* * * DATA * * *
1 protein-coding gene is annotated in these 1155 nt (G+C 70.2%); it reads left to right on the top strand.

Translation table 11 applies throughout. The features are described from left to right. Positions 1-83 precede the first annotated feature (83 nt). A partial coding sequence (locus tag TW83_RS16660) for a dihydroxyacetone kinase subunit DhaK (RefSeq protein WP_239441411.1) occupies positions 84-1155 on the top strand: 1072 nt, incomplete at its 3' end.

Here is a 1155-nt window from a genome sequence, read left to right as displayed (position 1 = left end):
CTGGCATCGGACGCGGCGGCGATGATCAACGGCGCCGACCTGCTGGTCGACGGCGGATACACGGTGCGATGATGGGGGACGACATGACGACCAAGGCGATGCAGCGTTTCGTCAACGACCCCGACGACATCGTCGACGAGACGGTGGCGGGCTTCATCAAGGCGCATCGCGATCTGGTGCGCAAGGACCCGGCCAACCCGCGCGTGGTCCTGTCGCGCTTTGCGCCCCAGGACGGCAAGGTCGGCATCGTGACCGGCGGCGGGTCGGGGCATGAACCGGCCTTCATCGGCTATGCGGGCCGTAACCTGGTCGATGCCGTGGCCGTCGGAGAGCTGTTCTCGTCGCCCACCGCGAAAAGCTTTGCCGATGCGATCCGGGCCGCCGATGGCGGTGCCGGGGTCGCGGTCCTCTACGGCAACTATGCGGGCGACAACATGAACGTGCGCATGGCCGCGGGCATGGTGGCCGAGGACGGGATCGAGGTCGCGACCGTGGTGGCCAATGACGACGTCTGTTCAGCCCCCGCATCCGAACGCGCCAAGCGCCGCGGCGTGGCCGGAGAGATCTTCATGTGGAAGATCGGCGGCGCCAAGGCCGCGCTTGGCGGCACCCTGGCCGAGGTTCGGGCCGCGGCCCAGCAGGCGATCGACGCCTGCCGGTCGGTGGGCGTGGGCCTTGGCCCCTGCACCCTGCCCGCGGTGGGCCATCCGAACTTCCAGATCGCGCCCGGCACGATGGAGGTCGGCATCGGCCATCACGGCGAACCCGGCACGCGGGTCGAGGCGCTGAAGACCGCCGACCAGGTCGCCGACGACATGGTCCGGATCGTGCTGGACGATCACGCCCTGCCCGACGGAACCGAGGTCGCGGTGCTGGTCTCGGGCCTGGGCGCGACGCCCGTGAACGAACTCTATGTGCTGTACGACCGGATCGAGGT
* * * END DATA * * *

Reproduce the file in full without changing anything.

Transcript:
1 protein-coding gene is annotated in these 1155 nt (G+C 70.2%); it reads left to right on the top strand.

Translation table 11 applies throughout. The features are described from left to right. Positions 1-83 precede the first annotated feature (83 nt). A partial coding sequence (locus tag TW83_RS16660) for a dihydroxyacetone kinase subunit DhaK (RefSeq protein WP_239441411.1) occupies positions 84-1155 on the top strand: 1072 nt, incomplete at its 3' end.

Here is a 1155-nt window from a genome sequence, read left to right as displayed (position 1 = left end):
CTGGCATCGGACGCGGCGGCGATGATCAACGGCGCCGACCTGCTGGTCGACGGCGGATACACGGTGCGATGATGGGGGACGACATGACGACCAAGGCGATGCAGCGTTTCGTCAACGACCCCGACGACATCGTCGACGAGACGGTGGCGGGCTTCATCAAGGCGCATCGCGATCTGGTGCGCAAGGACCCGGCCAACCCGCGCGTGGTCCTGTCGCGCTTTGCGCCCCAGGACGGCAAGGTCGGCATCGTGACCGGCGGCGGGTCGGGGCATGAACCGGCCTTCATCGGCTATGCGGGCCGTAACCTGGTCGATGCCGTGGCCGTCGGAGAGCTGTTCTCGTCGCCCACCGCGAAAAGCTTTGCCGATGCGATCCGGGCCGCCGATGGCGGTGCCGGGGTCGCGGTCCTCTACGGCAACTATGCGGGCGACAACATGAACGTGCGCATGGCCGCGGGCATGGTGGCCGAGGACGGGATCGAGGTCGCGACCGTGGTGGCCAATGACGACGTCTGTTCAGCCCCCGCATCCGAACGCGCCAAGCGCCGCGGCGTGGCCGGAGAGATCTTCATGTGGAAGATCGGCGGCGCCAAGGCCGCGCTTGGCGGCACCCTGGCCGAGGTTCGGGCCGCGGCCCAGCAGGCGATCGACGCCTGCCGGTCGGTGGGCGTGGGCCTTGGCCCCTGCACCCTGCCCGCGGTGGGCCATCCGAACTTCCAGATCGCGCCCGGCACGATGGAGGTCGGCATCGGCCATCACGGCGAACCCGGCACGCGGGTCGAGGCGCTGAAGACCGCCGACCAGGTCGCCGACGACATGGTCCGGATCGTGCTGGACGATCACGCCCTGCCCGACGGAACCGAGGTCGCGGTGCTGGTCTCGGGCCTGGGCGCGACGCCCGTGAACGAACTCTATGTGCTGTACGACCGGATCGAGGT